Last summer, Google announced that it had started factoring website security into search engine rankings. Essentially, this means that websites might be able to perform better in SEO if they switch from “HTTP” to “HTTPS.”
Google said in its announcement that they had begun taking into account whether sites use secure, encrypted connections as a signal in their search ranking algorithms. Hence, website security has become a so-called “search signal”— something that improves a website’s search engine rankings.
How big of a factor is site security in search rankings?
Currently, security is just one small aspect of search engine rankings. Google says security still carries less weight than other search signals, such as high-quality content. However, Google also said that over time, they will likely strengthen the role of website security in SEO, as they (Google) would like all website owners to eventually switch from HTTP to HTTPS to make the Internet safer for everyone.
So, what does this mean for you and your website? Well, it might be time to switch over to HTTPS if you haven’t already. It’s probably better to make this change now, while Google isn’t weighing security too heavily as they give webmasters time to switch to HTTPS. This way, you’ll be prepared once site security becomes a stronger search signal.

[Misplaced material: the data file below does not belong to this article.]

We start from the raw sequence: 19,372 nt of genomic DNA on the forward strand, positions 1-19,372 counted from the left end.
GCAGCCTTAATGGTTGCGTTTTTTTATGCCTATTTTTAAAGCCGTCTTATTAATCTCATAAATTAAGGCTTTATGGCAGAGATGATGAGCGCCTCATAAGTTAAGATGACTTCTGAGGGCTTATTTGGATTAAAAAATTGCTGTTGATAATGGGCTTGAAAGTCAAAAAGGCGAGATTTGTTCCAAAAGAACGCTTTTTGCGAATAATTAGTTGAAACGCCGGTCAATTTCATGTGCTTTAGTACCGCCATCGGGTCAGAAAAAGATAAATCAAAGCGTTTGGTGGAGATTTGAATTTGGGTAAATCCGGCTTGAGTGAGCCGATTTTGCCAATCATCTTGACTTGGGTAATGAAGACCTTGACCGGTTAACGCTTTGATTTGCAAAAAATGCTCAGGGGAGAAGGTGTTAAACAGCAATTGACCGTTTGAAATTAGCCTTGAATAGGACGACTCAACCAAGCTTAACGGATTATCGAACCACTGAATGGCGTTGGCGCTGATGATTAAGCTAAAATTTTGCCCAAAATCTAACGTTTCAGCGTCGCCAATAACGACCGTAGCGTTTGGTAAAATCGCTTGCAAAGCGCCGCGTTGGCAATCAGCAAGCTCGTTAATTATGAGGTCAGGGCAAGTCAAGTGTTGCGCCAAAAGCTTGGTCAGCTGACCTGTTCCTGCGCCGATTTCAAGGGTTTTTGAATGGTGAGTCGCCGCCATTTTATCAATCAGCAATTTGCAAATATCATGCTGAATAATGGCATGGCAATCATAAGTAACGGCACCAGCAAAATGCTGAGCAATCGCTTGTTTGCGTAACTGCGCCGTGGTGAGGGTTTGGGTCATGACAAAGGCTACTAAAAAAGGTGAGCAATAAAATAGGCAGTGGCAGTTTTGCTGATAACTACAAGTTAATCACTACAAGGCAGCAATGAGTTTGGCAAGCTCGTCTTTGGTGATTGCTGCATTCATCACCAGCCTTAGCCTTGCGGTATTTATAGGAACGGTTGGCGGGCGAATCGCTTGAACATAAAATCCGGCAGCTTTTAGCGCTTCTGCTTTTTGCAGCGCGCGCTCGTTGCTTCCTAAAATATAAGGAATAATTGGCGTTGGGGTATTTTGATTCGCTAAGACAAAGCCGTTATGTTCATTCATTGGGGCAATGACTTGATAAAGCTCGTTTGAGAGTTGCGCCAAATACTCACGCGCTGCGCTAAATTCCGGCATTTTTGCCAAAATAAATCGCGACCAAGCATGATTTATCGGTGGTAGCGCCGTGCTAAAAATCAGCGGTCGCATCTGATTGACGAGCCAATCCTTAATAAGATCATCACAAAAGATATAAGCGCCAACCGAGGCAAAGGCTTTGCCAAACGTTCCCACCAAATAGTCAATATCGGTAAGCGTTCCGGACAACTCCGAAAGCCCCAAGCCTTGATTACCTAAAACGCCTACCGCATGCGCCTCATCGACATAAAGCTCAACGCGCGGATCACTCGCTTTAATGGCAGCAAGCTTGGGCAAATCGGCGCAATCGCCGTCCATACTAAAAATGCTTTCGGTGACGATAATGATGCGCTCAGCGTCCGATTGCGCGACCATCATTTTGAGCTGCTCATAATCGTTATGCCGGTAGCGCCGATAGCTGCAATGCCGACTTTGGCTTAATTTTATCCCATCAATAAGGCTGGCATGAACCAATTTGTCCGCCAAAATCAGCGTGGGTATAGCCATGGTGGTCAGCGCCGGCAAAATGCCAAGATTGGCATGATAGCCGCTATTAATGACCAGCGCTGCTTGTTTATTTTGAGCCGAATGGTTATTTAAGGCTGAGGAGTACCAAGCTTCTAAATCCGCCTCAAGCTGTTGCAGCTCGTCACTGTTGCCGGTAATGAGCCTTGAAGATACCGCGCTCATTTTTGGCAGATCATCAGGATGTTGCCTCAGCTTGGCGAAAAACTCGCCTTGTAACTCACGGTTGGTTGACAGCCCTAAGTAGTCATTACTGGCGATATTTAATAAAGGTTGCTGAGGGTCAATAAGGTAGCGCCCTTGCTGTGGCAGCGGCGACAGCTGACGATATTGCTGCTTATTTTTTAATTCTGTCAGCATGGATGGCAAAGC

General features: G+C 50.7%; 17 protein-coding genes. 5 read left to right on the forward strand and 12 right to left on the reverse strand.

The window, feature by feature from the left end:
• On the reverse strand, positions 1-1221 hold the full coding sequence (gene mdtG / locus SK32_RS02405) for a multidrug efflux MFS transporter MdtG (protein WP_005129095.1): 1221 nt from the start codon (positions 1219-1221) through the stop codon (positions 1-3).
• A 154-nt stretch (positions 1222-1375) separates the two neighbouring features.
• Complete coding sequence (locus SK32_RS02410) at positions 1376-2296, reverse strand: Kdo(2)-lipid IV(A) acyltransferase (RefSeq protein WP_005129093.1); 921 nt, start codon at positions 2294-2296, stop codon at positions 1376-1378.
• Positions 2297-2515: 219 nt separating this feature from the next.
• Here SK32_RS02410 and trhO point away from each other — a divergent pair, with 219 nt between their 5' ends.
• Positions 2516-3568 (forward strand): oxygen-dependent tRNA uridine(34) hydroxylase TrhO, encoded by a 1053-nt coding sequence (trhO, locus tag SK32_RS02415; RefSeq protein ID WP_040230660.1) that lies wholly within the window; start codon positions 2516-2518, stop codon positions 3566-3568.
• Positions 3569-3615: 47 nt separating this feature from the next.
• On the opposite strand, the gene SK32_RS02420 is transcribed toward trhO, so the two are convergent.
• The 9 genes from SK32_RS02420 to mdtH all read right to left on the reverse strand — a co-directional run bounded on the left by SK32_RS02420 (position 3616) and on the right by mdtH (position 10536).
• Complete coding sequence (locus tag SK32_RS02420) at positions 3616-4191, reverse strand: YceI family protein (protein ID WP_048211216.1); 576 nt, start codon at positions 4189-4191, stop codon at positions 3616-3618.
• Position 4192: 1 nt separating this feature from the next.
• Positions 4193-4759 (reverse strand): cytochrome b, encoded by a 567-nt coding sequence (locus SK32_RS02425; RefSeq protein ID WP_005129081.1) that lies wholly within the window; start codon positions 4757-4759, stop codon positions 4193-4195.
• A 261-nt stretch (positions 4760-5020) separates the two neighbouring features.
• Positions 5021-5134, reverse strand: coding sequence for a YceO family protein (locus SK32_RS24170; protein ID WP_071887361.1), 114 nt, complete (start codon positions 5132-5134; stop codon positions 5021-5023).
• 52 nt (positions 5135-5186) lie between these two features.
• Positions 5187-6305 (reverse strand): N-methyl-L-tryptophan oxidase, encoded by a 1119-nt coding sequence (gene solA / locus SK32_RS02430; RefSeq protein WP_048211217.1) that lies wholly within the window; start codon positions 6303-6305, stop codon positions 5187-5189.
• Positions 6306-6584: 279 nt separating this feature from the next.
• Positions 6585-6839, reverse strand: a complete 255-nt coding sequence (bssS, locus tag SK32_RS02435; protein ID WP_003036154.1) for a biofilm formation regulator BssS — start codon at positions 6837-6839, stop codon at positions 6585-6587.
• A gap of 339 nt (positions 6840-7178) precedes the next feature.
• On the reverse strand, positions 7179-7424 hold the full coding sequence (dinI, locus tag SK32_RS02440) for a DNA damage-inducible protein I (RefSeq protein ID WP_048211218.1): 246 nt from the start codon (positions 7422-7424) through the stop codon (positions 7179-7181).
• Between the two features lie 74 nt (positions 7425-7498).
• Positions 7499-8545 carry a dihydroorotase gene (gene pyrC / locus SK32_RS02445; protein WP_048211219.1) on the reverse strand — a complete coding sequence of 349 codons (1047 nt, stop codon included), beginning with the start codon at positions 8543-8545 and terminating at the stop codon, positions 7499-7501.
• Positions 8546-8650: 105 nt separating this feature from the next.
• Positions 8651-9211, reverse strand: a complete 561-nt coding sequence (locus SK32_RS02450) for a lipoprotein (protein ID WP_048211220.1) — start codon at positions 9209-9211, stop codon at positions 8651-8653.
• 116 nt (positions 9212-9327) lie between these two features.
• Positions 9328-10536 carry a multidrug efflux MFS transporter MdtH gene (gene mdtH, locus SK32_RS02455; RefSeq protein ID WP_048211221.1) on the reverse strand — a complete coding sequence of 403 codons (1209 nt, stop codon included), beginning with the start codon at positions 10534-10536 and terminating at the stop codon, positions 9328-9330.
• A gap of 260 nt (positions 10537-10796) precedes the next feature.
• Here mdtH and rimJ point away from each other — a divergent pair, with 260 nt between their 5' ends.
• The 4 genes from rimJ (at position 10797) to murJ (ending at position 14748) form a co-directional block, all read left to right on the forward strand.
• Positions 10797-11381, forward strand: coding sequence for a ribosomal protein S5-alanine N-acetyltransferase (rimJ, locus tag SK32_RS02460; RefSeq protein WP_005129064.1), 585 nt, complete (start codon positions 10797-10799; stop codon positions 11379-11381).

How do I make my site more secure?
An SSL certificate (Secure Socket Layer certificate) is a file installed on your website or personal server. Once installed on your server, the certificate will encrypt all the information sent from and to the user to protect the confidentiality of all transactions.
When an SSL certificate is installed, it activates HTTPS (Hypertext Transfer Protocol over SSL), and the standard HTTP in your site’s URL is changed to HTTPS, telling the browser that the site is secured by SSL. A padlock on the right-hand side of the URL bar indicates that the browser’s connection to the server is secure.
Here are some tips for securing your site, straight from Google:
- Decide the kind of [SSL] certificate you need: single, multi-domain, or wildcard certificate
- Use 2048-bit key certificates
- Use relative URLs for resources that reside on the same secure domain
- Use protocol relative URLs for all other domains
- Check out our Site move article for more guidelines on how to change your website’s address
- Don’t block your HTTPS site from crawling using robots.txt
- Allow indexing of your pages by search engines where possible. Avoid the noindex robots meta tag.